This photograph was taken ten months before the murder of the first victim took place. Mary Fleszar's ravaged body was left to rot in the countryside, found a month later by two thirteen year old boys. Her murder remains officially unsolved.

The university denies this is Collins, but they can't identify who it is. I lived a block up the street from John Norman Collins and saw him numerous times. That's him!

Monday, August 6, 2012

Kirkus Indie Review of Zug Island: A Detroit Riot Novel



A Detroit Riot Novel


By Gregory A. Fournier

Pub Date: June 15th, 2011
ISBN: 978-1604945850
Publisher: Wheatmark

In Fournier’s thoughtful debut novel, a young man comes of age in the tense atmosphere of a city teetering on the edge of chaos.
Jake Malone, a white college kid in suburban Detroit in 1967, gets kicked out of school and decides to earn a little money to get a car of his own. He ends up at Zug Island, a steelworking plant that’s a world away from his suburban home. When he first sees the place, it reminds Jake of Dante’s Inferno, but he doesn’t know yet how literal that perception will become. After a tense fight at the plant, he’s befriended by Theo Semple, an African-American man who came to Detroit for better wages but left a family and a tragic history back in the South. In their spare time, Jake and Theo hit the town seeking adventures. As the story unfolds, what they find is eye-opening for Jake—from prostitution and police brutality on the streets of Detroit to the casual racism found in the all-white suburbs. The racial tension builds, until one day it explodes in riots that turn Detroit into an inferno. Told from Jake’s perspective, the short novel—part journey through hell, part social document, part adventure story—depicts his struggles with race and class pressure. Fournier reveals what life was like not only on Zug Island, but also on the streets of Detroit, in its white suburbs and in white and black churches. Readers may wish the author had spent more time in some of the scenes, particularly the riots, which are described from a distance. The Vietnam War is mentioned, but its impact is left unexplored. Also, at times, Fournier steps back from the story to fill in general history that is illuminating, even though it breaks the narrative flow. On the whole, however, the novel is tightly written with a dramatic plot, well-rounded characters and clear insights into social history.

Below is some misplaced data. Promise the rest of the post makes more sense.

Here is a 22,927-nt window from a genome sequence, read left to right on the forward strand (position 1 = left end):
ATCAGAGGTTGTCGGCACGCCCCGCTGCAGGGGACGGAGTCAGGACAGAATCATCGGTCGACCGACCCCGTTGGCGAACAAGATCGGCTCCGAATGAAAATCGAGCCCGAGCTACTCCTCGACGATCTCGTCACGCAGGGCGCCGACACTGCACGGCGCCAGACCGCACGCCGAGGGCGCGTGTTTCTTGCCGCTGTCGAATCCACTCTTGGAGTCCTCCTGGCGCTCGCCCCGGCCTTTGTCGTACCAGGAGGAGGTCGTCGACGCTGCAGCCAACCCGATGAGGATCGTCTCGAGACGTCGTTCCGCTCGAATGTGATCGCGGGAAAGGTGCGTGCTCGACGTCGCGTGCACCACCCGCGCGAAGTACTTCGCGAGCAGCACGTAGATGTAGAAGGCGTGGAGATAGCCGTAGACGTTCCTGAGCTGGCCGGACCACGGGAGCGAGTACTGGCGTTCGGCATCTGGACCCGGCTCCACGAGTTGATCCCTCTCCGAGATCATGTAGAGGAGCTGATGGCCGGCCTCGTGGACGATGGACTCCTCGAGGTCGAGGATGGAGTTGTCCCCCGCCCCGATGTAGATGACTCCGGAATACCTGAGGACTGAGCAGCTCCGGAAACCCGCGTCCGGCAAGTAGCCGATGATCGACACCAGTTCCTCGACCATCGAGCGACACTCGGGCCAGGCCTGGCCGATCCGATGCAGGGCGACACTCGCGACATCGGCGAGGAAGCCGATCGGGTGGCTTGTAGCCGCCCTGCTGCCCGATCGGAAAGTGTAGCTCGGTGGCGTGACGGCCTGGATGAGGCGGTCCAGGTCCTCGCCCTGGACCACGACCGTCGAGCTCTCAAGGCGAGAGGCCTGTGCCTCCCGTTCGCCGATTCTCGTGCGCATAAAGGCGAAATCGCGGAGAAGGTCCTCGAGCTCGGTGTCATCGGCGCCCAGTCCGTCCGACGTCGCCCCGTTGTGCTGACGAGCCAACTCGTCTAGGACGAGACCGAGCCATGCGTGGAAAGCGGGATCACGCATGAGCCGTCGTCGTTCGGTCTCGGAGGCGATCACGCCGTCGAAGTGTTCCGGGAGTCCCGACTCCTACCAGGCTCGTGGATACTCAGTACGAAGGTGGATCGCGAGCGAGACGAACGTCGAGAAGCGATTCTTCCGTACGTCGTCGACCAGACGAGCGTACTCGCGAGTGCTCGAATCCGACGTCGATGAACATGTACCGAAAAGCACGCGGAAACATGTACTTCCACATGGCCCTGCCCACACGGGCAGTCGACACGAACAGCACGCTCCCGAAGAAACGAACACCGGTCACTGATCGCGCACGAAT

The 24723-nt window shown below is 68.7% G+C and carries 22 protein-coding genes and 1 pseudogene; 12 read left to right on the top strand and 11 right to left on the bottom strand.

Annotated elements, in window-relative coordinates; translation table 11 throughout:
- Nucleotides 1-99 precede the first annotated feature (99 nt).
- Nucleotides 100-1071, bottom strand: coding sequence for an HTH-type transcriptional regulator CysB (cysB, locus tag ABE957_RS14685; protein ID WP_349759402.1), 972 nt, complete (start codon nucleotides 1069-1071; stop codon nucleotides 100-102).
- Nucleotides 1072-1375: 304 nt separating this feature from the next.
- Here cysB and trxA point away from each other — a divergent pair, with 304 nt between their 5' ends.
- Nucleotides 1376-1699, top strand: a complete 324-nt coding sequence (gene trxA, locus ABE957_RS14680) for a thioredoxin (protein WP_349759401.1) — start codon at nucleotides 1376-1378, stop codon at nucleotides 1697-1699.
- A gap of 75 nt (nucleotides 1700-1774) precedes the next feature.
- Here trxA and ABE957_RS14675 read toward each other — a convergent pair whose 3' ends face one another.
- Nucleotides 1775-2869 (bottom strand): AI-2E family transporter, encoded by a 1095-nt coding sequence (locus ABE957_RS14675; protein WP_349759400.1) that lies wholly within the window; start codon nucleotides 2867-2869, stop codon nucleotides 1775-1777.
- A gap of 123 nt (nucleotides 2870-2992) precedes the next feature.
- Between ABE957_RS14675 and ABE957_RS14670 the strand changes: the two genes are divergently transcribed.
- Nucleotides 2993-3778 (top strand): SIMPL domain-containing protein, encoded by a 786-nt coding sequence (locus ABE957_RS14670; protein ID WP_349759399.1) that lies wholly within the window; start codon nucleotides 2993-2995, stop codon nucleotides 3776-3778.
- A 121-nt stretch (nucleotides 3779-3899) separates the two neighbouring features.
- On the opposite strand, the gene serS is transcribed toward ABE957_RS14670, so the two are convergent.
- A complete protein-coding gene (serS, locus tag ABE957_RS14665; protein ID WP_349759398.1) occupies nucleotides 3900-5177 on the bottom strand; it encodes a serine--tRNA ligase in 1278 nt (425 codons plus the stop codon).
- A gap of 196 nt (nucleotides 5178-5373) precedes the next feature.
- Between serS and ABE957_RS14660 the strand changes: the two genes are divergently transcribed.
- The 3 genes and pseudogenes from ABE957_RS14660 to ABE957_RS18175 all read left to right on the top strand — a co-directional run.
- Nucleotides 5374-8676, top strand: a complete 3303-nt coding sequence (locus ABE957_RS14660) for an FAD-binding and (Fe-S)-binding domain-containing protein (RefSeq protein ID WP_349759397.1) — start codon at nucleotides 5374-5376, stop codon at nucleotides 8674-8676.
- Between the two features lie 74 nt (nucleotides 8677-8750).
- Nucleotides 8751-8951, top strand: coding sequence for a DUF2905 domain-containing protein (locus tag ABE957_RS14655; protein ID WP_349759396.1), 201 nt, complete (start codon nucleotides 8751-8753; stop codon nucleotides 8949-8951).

An engaging, dynamic story that grapples intelligently with themes of race, class and morality.

Available at and in the Kindle e-book format. 

Friday, August 3, 2012

Quick Party Caricatures by Walt Griggs

While doing research for my next book, In the Shadow of the Water Tower, in Ypsilanti, Michigan, I ran into Walt Griggs, a caricature artist preparing to set up for a party he was working at The Corner Brewery.

I struck up a conversation with him about my reason for being in town and he was quite intrigued. He had never heard of John Norman Collins or the co-ed killings.

"Would you like me to draw you? I need to warm up." The party hadn't started quite yet.

"Sure," I said. "Do you want me to pose or anything?"

"No. Just sit there and tell me more about your book."

Five minutes later, he handed me the drawing you see above. I was really pleased with it, though I don't think I'm that gleeful in real life. Of course, that's why it's called a caricature.

What a great idea! Hiring someone to caricature quests at a party. The artist gets a commission for being there, and he earns tips and future referrals for other jobs at the same time.

As people began to arrive at the private party, I traded him a copy of Zug Island and thanked him. We both made a good deal I think.

Check out Walt's website at: